Associate Director of Cantor Fitzgerald Gallery and Campus Exhibitions Matthew Callinan assisted in realizing the shared vision of Kim and Reyes.
“The process was a collaboration with Hee Sook and Rico that has been ongoing since last academic year,” he explained. “As the curator, Rico really led the project, making several studio visits with Hee Sook and sorting out the thematic structure and work selection for the show, which he also devised as a two-part exhibition between the two colleges. Over the summer we all worked together, alongside other collaborators, to put together the exhibition publication and final exhibition display currently on view.”
Reyes and Kim were connected by their partners, who are both composers, around November 2021. Through constant communication with Kim and spending extended periods of time with her artwork, Reyes identified common themes and intriguing contrasts, which helped him map a narrative for the exhibit in the two galleries.
“The different bodies of work, aesthetically, are quite different,” he said. “You could see Professor Kim’s signature, how she handles paint, how she uses material. The Nirvana pieces are much more narrative. The medicinal plants are still life, and then the American Flag series is really playing with the idea of the flag form. And so that made it another kind of interesting, in their differentiation. For me, the challenge was really trying to make sure that when someone walks in that they understand that these are all Kim’s work, but also understand that these all happen before, during, and after the pandemic. The work has a temporal quality to it, and at the same time it has longer durational universal qualities about healing and patriotism.”
“His vision [for] my work was clear from the beginning, and later evolved even stronger,” said Kim. “I am totally impressed by the way he displayed all of my series [in a way that is] coherent yet powerful in each section, so each work could be viewed in a strong context. You could see the beautiful, strong yet powerful results done by the highly experienced curator.”
With the abundance of work in Kim’s studio during the planning phase, Reyes suggested she do one survey show split between two exhibition venues.
“For me, I think about it as basically curating two different shows in case somebody doesn’t make it to one venue or the other,” he explained. “Then if they only see one show, it will still make sense. That was the first step. Then, we looked at the three bodies of work and figured out which pieces are kind of similar, which are kind of different, and how we could split those up.” About one-third of the artwork for Surfacing is in Lafayette College’s Williams Center Gallery, which will host an artist talk with Kim on Thursday, Sept. 29 at 4:30 pm.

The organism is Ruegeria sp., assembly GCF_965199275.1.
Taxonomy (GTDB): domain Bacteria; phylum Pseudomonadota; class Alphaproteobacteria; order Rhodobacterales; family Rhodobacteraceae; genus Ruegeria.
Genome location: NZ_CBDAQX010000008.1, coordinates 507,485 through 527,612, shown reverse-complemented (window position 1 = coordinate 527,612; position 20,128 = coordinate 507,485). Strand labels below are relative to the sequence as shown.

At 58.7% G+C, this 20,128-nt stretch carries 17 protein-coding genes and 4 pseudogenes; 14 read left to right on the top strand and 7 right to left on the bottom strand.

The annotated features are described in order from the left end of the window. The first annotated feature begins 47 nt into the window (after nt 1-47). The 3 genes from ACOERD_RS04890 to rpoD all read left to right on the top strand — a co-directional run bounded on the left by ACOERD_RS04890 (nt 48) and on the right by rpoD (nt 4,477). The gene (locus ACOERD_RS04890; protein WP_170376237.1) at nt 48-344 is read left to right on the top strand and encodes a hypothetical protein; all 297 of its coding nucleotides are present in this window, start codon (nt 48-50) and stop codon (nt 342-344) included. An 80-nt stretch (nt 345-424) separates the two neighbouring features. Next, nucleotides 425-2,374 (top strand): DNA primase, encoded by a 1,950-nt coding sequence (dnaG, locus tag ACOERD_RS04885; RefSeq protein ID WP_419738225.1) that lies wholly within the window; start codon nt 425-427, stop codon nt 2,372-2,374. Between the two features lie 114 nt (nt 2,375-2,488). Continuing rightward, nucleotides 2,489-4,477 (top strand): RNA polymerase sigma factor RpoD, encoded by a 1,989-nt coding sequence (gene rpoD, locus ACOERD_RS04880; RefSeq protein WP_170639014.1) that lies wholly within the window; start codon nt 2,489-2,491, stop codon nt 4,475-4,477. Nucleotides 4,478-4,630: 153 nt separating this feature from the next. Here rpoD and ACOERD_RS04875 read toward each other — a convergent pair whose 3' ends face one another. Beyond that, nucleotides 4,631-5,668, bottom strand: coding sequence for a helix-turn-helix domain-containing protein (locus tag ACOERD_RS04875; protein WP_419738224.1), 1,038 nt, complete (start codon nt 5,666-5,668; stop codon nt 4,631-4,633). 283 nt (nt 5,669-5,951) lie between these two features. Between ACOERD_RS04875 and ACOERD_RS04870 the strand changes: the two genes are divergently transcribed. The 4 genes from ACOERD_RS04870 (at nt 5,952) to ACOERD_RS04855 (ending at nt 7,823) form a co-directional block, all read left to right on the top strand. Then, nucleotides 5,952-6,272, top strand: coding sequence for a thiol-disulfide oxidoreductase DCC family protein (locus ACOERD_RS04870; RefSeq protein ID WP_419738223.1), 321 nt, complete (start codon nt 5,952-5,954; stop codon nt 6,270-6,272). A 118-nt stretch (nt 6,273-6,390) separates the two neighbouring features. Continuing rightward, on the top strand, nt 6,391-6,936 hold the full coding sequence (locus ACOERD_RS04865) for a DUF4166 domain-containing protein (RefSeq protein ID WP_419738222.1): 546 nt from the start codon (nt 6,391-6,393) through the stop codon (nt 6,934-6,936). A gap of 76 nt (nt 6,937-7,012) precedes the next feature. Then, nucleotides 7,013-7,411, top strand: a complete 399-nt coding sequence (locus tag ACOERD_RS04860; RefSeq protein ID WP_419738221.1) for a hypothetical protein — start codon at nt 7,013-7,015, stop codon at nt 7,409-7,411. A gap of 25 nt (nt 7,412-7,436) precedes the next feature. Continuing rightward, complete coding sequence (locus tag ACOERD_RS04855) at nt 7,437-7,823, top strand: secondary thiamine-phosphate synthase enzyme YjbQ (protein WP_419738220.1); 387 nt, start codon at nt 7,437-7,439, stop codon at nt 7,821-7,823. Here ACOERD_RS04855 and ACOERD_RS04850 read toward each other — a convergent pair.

Students admired the way Kim expressed herself through beautiful technique and non-traditional fine arts materials.
“I feel that Professor Kim’s work exudes a delicate and powerful femininity through her use of traditionally feminine motifs like floral patterns, glitter, butterflies, jewels, and even acrylic nails,” said Izzy Ray ‘23. “The way she layers vibrant colors, traditional Korean painting techniques, and dynamic mixed media patterns creates such an uplifting, rhythmic body of work. Walking through this gallery, I truly feel aesthetically and artistically understood.”
“I hope my art has contributed to the Haverford community and beyond in a way of healing, yet clarifying, after such a difficult time, not just including the COVID, but also the social, political turmoil we are experiencing together,” Kim said. “We need to share to learn our differences and work together to get better. I believe in young generations who are open to a better world where we all can live together, understanding each other, as we love our country. That is my American Dream I pursued to come [here a] long time ago.”